AWS CodePipeline is a fully-managed continuous integration and continuous delivery (CI/CD) service from Amazon Web Services. Developers, DevOps engineers, release managers, project managers, operations teams, and others involved in software development can use the service to automate their software release processes, deliver applications reliably and rapidly, gain detailed insight into release status, integrate with their favorite tools, and more.
Is AWS CodePipeline the ideal CI/CD service for your development needs? We will help answer that question by looking at its features, pricing, advantages, and disadvantages. And, to give you some flexibility when choosing a continuous delivery tool, we will also reveal some of AWS CodePipeline’s top alternatives.
Overview of AWS CodePipeline
Amazon Web Services introduced AWS CodePipeline in 2015. The CI/CD service was created to help development teams stuck with traditional software delivery methods that lacked transparency and were error-prone and time-consuming. With AWS CodePipeline, development teams of all sizes can ditch those common problems of the past and enjoy streamlined and automated software release processes, plus fast and reliable delivery.
Features of AWS CodePipeline
AWS CodePipeline has several features developers can use to increase speed, efficiency, and productivity. Here are some of the highlights that can help automate your software development processes:
- Workflow modeling.
- Parallel execution.
- Declarative templates.
- Custom plugins.
- Access control.
Pipelines are made up of stages (build, test, deploy, etc.) that logically divide your workflow.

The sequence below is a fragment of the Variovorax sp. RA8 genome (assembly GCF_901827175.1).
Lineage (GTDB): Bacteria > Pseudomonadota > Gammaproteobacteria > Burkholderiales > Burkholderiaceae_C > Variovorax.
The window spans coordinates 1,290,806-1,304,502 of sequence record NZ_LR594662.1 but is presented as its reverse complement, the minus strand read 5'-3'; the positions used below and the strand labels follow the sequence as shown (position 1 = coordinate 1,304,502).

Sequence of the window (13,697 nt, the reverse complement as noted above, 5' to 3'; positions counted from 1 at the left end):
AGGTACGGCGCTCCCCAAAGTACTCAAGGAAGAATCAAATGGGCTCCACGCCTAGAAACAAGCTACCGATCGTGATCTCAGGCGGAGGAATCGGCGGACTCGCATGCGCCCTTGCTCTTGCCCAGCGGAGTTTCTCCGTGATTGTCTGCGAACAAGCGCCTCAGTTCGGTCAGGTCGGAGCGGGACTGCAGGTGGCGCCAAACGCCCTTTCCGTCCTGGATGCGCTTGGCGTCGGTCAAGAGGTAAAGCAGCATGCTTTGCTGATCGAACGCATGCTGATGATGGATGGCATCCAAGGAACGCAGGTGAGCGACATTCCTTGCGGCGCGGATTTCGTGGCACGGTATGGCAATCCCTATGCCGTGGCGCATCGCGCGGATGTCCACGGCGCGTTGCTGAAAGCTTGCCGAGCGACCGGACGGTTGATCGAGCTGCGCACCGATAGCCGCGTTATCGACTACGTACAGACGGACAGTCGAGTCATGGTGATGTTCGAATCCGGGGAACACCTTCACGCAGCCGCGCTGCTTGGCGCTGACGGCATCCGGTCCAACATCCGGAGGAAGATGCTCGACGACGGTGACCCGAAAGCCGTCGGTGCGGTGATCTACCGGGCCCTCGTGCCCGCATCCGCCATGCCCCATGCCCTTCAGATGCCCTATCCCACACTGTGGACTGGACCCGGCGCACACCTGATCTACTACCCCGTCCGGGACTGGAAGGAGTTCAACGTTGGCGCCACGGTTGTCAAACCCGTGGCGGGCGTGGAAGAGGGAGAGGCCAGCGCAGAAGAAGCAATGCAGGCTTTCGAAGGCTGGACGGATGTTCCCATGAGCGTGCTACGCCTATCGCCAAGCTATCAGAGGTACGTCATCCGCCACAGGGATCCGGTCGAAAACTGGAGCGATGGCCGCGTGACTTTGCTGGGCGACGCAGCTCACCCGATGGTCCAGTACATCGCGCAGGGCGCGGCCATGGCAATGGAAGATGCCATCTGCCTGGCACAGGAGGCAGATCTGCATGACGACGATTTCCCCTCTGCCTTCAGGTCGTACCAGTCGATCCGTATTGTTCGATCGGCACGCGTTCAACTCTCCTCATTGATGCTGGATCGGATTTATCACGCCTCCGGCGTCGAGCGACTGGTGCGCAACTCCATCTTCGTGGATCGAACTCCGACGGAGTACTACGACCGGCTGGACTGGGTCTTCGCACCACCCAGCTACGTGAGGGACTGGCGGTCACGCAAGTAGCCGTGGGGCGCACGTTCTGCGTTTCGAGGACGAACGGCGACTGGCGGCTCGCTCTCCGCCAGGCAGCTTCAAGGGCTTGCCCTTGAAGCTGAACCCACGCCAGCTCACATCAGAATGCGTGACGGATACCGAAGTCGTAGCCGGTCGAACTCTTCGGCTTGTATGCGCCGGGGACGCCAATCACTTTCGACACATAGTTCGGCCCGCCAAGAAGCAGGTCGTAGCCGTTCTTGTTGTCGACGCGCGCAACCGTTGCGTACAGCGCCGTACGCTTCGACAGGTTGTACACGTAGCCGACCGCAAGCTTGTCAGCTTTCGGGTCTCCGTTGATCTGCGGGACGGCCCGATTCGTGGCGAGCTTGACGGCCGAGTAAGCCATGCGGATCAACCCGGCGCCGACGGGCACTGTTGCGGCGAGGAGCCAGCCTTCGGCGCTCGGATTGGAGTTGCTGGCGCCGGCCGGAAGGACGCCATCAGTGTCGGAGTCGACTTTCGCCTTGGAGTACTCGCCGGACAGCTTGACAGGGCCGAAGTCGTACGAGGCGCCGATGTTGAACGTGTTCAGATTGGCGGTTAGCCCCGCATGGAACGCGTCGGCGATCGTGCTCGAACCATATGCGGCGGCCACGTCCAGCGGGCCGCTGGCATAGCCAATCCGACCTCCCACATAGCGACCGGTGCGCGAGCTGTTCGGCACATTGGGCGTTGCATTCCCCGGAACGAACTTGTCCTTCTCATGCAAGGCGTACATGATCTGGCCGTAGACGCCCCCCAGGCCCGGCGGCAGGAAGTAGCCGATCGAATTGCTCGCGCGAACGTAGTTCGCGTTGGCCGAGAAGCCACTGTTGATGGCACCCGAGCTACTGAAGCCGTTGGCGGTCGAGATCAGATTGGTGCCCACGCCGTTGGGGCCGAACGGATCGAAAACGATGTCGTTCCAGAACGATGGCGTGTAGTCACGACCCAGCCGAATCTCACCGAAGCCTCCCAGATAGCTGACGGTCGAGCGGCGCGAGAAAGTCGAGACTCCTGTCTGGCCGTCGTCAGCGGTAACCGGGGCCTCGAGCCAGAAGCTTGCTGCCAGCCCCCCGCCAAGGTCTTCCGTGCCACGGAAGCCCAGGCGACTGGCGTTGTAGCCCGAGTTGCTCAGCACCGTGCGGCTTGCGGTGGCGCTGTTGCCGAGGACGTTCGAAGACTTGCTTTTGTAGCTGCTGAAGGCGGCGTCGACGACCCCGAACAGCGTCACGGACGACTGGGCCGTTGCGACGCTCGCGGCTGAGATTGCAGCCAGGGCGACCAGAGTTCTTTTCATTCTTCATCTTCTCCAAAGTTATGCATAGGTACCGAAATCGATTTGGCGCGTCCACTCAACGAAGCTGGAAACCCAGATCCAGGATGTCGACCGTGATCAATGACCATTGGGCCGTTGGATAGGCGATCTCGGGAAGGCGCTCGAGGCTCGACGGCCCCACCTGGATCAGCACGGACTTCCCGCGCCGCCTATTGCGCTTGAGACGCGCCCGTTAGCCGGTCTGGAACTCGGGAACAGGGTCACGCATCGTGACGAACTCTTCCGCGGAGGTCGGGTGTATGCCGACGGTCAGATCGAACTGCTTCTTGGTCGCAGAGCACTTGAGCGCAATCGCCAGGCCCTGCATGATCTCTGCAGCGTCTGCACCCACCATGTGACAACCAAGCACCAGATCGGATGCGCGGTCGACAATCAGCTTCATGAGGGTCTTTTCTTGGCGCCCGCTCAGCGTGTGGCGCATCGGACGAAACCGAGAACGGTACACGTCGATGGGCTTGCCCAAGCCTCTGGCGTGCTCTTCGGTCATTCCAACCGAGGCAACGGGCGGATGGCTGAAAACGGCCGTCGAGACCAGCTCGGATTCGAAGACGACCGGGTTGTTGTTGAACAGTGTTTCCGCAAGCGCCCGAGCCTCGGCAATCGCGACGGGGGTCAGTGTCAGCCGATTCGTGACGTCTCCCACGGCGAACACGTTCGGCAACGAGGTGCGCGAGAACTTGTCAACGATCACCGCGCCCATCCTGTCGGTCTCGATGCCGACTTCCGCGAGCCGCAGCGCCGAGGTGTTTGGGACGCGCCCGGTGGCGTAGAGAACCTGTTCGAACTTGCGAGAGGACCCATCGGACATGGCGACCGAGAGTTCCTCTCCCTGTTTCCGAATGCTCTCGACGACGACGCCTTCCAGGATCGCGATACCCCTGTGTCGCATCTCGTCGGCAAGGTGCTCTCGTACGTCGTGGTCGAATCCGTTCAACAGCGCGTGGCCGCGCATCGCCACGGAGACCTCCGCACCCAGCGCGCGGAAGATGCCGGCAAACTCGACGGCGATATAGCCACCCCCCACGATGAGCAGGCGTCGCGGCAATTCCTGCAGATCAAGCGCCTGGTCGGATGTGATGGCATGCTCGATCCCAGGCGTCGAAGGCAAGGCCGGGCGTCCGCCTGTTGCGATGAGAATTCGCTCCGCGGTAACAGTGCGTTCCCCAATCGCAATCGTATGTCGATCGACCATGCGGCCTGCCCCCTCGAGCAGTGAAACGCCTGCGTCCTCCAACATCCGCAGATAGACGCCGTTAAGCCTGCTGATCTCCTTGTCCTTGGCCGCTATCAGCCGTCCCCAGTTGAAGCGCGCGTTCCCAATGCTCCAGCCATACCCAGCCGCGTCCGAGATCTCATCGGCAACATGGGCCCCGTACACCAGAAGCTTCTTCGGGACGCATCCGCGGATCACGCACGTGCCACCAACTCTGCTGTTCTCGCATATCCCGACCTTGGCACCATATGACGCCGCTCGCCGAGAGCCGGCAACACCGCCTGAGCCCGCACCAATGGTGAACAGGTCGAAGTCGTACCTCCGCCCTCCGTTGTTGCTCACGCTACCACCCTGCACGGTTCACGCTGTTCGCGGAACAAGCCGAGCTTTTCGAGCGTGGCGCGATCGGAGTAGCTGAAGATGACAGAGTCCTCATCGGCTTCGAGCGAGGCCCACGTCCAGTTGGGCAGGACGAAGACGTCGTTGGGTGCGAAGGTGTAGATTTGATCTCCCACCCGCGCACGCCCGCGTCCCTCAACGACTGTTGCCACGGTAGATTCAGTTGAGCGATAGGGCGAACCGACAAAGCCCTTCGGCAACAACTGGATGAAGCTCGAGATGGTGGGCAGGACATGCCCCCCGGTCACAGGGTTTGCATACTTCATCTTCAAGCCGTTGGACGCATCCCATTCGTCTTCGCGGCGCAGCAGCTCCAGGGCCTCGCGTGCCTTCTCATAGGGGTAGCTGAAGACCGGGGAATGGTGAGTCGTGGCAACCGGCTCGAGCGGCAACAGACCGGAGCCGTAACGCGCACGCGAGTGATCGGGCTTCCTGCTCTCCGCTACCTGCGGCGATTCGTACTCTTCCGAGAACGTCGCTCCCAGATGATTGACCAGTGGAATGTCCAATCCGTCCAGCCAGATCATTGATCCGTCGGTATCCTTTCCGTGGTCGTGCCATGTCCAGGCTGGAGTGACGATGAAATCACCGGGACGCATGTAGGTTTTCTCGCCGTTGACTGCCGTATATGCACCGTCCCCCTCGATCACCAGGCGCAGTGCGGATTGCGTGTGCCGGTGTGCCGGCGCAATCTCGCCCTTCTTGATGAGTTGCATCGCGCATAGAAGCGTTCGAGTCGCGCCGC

Each stage, meanwhile, is comprised of a series of actions or tasks (building code, deploying to test environments, etc.). Thanks to the graphical user interface in AWS CodePipeline, developers have the power to create, configure, and manage their pipelines, stages, and actions. This makes it much easier to visualize and model release process workflows.
Developers can accelerate workflow speeds in AWS CodePipeline by modeling build, test, and deployment actions to run in parallel.
Declarative JSON documents in AWS CodePipeline let developers define pipeline structure. These documents that detail release workflow, stages, and actions can be used as starting templates for new pipelines. They can also be used to update existing pipelines.
AWS CodePipeline integrates out of the box with many AWS services. That alone is a plus, but as a bonus, it also integrates with many popular third-party tools to give developers even more flexibility.
For example, you can use AWS CodeCommit, Amazon S3, or Amazon ECR to pull source code for your pipeline. You can use AWS CodeBuild to run builds and unit tests. And for deployment, you can use AWS CodeDeploy, Amazon Elastic Container Service, AWS Fargate, or AWS Elastic Beanstalk. Other AWS integrations include AWS CloudFormation, AWS Lambda, Amazon DynamoDB, Amazon API Gateway, and AWS Serverless Application Model.